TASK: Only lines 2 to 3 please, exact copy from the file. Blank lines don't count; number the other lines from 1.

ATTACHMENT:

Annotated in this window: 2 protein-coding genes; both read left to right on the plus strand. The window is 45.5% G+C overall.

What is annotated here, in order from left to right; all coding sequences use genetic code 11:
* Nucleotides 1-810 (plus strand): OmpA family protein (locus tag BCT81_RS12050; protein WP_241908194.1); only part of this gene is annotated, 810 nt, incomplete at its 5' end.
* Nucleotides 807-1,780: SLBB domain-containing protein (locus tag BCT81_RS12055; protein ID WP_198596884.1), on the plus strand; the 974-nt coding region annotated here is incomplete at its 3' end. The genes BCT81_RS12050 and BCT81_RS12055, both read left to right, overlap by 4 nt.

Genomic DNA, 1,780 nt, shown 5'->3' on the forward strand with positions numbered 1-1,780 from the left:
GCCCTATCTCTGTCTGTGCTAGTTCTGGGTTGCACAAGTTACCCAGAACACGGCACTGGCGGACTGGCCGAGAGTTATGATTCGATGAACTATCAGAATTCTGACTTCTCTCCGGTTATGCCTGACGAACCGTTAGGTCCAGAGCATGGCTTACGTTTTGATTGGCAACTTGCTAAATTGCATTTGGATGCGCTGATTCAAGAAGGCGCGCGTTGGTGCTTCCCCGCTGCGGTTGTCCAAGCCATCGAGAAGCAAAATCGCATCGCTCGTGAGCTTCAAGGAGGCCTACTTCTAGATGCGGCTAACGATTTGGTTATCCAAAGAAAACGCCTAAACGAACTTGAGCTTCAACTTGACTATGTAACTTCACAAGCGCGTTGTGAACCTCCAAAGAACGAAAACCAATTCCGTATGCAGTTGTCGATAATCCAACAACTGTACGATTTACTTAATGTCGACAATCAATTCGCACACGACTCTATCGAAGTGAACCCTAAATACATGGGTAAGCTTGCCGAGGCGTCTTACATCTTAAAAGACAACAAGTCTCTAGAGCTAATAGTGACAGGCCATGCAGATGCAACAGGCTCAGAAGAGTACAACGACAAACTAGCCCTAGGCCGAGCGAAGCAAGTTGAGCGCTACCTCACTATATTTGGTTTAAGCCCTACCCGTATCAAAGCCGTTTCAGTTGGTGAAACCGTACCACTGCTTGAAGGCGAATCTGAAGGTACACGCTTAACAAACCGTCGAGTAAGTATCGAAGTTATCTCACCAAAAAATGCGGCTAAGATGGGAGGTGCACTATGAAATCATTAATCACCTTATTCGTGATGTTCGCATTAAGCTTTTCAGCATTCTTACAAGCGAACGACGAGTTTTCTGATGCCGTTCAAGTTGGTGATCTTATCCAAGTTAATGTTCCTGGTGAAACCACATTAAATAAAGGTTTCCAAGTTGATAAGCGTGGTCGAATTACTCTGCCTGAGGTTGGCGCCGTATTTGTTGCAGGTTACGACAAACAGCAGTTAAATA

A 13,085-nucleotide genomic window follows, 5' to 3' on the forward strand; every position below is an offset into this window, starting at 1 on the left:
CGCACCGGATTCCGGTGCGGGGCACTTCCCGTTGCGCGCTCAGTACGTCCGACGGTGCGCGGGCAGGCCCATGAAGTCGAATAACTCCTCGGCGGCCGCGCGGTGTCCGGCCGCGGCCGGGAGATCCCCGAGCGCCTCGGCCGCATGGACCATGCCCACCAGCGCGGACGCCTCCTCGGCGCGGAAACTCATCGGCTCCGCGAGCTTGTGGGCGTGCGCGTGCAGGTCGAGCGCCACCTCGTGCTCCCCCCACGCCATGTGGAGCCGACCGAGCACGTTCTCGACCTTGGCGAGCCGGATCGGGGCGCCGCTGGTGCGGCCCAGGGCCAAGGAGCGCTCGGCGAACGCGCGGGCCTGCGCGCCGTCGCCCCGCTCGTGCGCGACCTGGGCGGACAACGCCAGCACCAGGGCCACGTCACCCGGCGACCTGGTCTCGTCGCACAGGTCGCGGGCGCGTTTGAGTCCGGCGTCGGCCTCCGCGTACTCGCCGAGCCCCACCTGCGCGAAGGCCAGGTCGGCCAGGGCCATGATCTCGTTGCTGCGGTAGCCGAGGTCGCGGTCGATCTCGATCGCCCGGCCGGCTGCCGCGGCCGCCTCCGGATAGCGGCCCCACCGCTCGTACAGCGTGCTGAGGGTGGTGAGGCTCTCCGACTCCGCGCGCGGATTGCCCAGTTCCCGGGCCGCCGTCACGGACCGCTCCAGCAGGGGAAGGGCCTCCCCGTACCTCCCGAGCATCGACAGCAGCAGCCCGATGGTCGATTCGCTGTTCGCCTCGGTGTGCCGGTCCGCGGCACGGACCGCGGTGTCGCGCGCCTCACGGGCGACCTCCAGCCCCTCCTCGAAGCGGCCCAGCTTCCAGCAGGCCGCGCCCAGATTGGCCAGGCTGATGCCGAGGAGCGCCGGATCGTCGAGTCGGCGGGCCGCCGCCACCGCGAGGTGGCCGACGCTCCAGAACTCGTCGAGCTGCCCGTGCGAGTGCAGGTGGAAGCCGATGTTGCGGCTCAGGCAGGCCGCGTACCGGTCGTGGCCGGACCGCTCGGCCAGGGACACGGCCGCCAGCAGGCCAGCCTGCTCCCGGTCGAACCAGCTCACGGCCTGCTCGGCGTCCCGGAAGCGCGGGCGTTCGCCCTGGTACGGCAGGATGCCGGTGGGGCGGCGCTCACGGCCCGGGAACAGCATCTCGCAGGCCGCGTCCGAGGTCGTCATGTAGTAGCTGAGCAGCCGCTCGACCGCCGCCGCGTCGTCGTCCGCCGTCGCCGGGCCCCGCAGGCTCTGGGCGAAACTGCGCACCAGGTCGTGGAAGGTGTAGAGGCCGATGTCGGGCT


What is annotated here, in order from left to right; all coding sequences use genetic code 11:
* Nucleotides 1-810 (plus strand): OmpA family protein (locus tag BCT81_RS12050; protein WP_241908194.1); only part of this gene is annotated, 810 nt, incomplete at its 5' end.